One of the best ways to track your goals is to use Google Analytics (the most commonly used web analytics tool). Every single goal of yours can be measured if you adopt the right approach.
Google Analytics is a free tool that can be used to set up trackable goals and monitor how often a visitor complete the actions you define.
For creating and configuring goals on Google Analytics, you can read this tutorial.
Once you assign your goal, you need to add values to your KPIs by defining monetary value of these goals.
You can choose several ways to do that:
- Lifetime value: How much do you earn from each and every customer on average?
- Lifetime value multiplied by conversion rate: How much is each potential visit worth to you based on the percentage that converts?
- Average sale: How much is the average purchase through your site?
- PPC valuation: How much would you end up paying if you were to use ads to achieve the same Social Media results?
3. Calculate your Social Media ROI
In order to track your expenses you need to have an eye on what you’re spending exactly.
- Time - You invest a lot of time to research, create and share content on Social Media, keeping Social Media channels up-to-date and engage with your audience on Social Media.
- Design - When you create design like image, infographic or video for your content to look appealing in order attract audience, it comes into the investment part as well.
- Tools - You can invest in Social Media tools like Statusbrew, Hootsuite and Buffer to automate your Social Media scheduling, listening and reporting. It can save a lot of your time. Remember to calculate the ROI for the period of time you run the campaign. For example, if your campaign lasts for 2 months then don’t consider the tool expenses for the year.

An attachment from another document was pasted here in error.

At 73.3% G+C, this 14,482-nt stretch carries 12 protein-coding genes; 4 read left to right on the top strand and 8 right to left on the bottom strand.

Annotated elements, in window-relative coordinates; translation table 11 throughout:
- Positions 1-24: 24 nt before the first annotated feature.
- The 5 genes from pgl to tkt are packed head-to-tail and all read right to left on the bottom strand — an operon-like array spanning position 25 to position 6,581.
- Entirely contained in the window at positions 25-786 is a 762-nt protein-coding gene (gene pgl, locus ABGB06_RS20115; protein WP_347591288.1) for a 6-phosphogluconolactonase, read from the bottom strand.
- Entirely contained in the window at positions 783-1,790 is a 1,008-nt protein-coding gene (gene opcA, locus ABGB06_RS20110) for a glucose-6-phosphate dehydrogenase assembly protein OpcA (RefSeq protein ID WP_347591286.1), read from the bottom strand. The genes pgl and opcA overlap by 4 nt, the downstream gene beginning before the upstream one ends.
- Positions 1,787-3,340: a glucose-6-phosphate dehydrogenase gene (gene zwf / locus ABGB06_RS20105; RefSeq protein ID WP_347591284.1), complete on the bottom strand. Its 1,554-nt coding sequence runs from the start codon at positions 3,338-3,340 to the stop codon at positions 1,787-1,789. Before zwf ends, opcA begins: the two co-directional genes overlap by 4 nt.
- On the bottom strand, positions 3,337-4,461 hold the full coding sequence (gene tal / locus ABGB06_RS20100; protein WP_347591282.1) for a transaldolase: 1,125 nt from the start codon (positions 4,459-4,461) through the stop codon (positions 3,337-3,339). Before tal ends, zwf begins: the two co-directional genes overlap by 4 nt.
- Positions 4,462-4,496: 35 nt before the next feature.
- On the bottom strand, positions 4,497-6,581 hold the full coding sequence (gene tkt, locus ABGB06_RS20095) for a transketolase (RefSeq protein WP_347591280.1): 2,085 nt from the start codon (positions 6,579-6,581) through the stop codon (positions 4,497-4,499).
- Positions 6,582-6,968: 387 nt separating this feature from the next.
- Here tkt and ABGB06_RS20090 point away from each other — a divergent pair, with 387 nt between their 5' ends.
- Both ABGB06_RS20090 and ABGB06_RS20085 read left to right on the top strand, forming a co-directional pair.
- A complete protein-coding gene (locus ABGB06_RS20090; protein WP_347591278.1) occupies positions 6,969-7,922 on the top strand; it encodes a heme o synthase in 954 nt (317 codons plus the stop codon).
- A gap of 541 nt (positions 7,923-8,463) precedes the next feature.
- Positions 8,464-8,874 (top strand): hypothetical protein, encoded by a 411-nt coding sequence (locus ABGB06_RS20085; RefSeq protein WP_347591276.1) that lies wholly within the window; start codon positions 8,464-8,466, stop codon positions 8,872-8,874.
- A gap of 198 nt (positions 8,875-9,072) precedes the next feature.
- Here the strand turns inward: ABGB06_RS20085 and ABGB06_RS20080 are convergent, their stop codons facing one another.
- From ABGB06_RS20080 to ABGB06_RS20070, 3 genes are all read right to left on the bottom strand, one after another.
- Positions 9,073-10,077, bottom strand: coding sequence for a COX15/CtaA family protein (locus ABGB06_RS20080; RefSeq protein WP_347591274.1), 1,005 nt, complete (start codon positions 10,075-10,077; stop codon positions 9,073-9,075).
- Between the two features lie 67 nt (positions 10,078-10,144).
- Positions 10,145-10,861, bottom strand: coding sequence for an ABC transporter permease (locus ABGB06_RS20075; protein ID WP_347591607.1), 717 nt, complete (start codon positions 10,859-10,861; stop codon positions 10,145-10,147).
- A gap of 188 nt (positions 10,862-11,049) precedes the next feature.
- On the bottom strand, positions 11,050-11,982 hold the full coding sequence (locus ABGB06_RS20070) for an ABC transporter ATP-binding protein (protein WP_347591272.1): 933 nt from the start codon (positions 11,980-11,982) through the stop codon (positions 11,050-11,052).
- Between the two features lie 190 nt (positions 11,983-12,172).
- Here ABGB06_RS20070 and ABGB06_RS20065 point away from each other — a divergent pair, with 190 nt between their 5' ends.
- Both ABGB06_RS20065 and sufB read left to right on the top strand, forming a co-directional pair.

- Money - You may also spend money in Social Media advertising like boosting posts on Facebook, promoting Tweets or sponsoring posts on LinkedIn.
All the above resources you are investing in your Social Media marketing should be considered while calculating your Return On Investment (ROI) in order to check the positive or negative ROI.
Once you are good with expenses, you can calculate the Social Media ROI for each and every campaign by this formula:
ROI = (Earnings – Costs) x 100 / Costs
Earnings is the value you define while you set your goals and costs would be your expenses mentioned above (time, design, tools and money).
By sorting out the Social Media ROI for each social channel you will have a clear idea on what social network works best for your business. It gives you the numbers you need to focus on right social channel.